The Cairo Conundrum

Shadi Hamid in Democracy:

ScreenHunter_01 Dec. 11 12.00 With Afghanistan, Iran, and the Israeli-Palestinian conflict sucking most of Washington’s limited attention, Egypt has faded into the background.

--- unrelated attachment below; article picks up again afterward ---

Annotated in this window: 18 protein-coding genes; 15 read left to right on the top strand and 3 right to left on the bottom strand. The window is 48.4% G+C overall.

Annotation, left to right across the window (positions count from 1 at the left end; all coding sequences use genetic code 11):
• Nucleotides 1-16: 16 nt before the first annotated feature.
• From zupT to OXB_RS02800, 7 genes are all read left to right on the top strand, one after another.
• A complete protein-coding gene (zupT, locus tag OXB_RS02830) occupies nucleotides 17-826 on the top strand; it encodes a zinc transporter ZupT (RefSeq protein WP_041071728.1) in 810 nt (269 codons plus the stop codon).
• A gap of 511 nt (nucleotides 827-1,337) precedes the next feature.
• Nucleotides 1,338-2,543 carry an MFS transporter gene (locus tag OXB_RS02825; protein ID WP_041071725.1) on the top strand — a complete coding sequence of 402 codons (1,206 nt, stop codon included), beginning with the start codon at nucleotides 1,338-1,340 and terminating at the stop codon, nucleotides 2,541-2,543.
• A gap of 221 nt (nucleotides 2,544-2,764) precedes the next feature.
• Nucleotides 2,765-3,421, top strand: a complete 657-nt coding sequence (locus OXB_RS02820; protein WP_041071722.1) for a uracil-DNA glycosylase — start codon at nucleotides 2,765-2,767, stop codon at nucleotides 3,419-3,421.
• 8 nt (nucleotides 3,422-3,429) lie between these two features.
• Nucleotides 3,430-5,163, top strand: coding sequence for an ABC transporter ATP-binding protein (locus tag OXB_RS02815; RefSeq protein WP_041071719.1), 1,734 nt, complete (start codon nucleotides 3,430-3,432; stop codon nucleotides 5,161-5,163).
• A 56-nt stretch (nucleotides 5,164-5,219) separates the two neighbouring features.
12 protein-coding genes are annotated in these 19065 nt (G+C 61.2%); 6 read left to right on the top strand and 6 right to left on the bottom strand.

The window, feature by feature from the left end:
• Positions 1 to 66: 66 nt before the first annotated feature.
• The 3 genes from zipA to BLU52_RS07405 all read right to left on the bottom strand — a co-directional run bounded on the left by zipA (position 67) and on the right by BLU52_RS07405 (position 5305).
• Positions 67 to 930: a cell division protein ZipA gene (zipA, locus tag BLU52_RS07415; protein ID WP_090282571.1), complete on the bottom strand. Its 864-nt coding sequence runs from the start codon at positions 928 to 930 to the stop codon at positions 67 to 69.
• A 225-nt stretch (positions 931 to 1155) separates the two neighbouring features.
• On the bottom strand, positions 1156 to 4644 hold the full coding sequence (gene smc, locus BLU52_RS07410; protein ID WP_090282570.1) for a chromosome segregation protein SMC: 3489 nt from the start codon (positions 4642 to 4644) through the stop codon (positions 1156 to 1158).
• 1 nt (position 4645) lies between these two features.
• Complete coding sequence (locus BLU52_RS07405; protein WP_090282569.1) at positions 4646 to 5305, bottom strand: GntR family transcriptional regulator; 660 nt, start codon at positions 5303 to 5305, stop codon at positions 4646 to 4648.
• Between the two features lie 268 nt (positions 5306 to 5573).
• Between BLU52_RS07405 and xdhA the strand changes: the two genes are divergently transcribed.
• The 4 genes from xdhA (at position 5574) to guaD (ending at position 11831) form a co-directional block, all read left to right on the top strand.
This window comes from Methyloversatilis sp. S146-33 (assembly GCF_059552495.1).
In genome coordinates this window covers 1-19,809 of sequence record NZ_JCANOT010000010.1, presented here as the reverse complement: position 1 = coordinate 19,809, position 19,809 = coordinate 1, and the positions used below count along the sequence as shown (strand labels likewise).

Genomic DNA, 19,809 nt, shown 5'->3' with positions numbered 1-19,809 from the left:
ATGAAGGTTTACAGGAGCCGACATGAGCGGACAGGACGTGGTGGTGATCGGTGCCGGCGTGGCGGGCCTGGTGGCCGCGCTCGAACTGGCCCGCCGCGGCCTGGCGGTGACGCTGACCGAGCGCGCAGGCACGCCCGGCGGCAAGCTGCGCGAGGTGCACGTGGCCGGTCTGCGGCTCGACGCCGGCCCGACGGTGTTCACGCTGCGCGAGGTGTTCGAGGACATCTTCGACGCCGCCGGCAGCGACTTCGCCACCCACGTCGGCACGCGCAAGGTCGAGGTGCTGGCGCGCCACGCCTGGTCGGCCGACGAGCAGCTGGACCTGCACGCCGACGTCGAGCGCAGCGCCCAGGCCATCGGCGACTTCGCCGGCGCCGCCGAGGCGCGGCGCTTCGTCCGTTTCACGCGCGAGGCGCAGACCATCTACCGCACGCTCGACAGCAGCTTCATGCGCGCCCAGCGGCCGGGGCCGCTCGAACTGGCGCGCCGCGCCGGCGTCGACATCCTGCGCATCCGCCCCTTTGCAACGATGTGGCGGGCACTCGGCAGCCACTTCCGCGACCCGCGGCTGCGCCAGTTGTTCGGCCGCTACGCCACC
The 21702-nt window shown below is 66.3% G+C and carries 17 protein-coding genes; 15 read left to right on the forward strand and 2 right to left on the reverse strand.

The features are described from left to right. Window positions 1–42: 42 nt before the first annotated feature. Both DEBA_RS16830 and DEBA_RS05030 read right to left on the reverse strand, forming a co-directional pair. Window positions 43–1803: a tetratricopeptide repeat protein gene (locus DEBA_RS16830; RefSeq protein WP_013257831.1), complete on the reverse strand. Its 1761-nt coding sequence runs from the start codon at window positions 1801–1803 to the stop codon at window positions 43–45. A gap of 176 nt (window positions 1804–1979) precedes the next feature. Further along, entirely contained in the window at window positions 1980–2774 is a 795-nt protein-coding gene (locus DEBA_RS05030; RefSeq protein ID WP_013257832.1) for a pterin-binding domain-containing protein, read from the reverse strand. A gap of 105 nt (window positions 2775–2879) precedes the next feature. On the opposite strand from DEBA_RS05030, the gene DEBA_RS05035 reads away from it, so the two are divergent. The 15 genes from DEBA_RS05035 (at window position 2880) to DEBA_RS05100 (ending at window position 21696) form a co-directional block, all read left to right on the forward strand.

But Egypt, the most populous country in the Arab world and still its pre-eminent cultural and intellectual center, is a bellwether for the region. American policy toward Cairo, its closest Arab ally and, since 1979, its second-largest recipient of foreign aid, has been in need of a facelift for some time. U.S.-Egypt relations have long been governed by an understanding that, in return for supporting American interests in the region, Washington would turn a blind eye to Egypt’s authoritarian practices. This bargain–interests in exchange for ideals–remained firm until the Bush Administration began to realize, in the aftermath of September 11, that the status quo was not as stable as originally thought. Support of Arab autocracies had boomeranged, producing a Middle East consumed by political violence and extremism. In her own Cairo speech, four years before Obama’s, Secretary of State Condoleezza Rice said, “For 60 years, my country, the United States, pursued stability at the expense of democracy in the region, here in the Middle East, and we achieved neither.”

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